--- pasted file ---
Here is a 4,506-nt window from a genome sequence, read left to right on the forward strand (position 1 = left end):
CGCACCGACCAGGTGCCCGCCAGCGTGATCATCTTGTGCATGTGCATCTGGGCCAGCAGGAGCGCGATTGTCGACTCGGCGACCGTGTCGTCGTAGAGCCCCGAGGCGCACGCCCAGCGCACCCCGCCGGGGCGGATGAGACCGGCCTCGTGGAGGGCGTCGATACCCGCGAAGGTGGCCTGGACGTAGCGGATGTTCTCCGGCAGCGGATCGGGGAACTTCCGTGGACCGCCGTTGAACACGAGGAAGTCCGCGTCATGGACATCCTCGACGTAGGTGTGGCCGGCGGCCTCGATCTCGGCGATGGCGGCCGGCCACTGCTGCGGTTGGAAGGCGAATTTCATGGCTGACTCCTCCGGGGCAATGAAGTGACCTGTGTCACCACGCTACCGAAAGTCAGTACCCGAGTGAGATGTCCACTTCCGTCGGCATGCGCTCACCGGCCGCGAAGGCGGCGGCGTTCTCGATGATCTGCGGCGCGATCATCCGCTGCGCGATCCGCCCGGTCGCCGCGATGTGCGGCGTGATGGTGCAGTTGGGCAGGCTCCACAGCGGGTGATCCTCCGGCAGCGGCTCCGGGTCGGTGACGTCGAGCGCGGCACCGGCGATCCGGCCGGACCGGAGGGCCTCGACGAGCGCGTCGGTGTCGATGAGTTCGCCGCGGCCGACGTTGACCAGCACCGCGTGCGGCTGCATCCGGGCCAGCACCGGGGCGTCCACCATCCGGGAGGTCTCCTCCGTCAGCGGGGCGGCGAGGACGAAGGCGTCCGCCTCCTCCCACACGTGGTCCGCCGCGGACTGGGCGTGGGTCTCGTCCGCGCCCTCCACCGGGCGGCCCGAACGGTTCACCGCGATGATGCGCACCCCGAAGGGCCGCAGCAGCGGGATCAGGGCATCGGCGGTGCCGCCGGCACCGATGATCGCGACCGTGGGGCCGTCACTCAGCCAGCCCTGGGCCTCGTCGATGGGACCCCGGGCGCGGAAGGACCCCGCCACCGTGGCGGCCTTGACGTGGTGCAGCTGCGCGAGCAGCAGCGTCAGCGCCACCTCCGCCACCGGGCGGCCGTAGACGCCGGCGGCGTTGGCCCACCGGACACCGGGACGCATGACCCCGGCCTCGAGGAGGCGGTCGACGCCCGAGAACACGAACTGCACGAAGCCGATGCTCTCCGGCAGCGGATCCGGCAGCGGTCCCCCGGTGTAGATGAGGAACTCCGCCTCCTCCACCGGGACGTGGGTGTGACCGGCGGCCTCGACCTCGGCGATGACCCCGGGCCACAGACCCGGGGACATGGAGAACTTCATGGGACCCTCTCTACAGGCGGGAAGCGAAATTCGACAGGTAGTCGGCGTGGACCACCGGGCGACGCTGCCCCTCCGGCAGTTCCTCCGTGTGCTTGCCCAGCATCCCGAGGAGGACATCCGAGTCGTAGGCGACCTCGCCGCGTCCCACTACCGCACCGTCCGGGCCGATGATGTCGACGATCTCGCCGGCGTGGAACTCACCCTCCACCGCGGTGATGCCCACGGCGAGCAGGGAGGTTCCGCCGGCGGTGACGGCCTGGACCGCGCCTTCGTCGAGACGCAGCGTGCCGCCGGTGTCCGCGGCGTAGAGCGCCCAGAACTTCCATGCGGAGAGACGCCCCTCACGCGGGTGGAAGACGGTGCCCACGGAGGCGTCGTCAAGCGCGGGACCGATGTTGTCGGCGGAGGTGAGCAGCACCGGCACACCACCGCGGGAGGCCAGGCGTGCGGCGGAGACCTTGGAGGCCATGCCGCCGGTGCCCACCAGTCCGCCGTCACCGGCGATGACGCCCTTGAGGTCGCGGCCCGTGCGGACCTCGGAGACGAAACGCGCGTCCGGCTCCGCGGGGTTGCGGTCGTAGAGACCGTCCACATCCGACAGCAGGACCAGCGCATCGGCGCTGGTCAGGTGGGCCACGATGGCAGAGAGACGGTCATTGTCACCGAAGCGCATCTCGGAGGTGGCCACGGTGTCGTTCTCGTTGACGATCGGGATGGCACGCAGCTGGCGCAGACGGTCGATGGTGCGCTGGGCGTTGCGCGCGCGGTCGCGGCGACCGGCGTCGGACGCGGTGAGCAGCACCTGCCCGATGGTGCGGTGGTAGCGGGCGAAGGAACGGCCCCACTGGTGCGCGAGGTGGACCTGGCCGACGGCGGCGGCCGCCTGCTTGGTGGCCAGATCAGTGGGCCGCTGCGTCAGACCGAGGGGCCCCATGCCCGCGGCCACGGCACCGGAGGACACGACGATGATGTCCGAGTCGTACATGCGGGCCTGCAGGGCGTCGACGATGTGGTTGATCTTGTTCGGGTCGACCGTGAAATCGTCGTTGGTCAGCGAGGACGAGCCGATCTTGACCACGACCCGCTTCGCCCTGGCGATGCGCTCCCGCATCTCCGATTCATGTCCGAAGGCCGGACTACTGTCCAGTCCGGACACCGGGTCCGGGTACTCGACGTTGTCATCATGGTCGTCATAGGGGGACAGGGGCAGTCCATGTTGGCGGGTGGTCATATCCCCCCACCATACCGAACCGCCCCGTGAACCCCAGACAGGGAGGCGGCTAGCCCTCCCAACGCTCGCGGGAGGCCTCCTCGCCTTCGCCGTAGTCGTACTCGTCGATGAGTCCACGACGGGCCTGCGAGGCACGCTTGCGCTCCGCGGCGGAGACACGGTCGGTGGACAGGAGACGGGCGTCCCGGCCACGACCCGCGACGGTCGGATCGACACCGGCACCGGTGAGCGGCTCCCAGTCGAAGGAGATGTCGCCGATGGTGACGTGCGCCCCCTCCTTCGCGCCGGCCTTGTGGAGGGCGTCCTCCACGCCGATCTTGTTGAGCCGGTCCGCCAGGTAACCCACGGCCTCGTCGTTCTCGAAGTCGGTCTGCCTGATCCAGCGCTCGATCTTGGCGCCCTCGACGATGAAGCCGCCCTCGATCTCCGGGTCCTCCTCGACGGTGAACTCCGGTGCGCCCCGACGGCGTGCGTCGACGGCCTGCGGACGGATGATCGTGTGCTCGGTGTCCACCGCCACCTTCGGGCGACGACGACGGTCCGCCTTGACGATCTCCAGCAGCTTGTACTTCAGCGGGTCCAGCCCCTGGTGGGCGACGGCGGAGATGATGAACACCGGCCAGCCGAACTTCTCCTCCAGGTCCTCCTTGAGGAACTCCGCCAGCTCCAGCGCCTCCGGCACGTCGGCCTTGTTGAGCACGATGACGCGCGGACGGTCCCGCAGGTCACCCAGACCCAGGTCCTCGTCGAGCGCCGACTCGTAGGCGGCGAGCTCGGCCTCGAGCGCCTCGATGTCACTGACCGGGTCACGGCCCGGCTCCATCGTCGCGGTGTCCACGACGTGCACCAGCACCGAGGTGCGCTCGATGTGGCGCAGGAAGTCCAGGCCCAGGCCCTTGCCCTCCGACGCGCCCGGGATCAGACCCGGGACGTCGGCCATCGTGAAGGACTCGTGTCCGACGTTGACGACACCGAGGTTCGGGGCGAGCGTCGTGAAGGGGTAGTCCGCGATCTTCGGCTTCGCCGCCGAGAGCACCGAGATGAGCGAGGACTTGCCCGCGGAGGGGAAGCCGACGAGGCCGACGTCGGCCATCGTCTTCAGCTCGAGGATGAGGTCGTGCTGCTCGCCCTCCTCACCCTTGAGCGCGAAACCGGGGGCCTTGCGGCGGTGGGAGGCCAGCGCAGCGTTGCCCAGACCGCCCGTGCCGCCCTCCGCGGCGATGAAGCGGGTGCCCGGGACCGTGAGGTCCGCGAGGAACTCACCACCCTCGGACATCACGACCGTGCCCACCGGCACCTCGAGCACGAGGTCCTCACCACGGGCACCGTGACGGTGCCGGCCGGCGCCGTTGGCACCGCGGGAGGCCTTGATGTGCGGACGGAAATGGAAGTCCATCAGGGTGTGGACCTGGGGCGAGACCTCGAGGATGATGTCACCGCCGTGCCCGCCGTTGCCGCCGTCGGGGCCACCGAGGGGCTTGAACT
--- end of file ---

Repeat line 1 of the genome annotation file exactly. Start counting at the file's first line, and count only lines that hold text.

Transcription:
Here is a 4,506-nt window from a genome sequence, read left to right on the forward strand (position 1 = left end):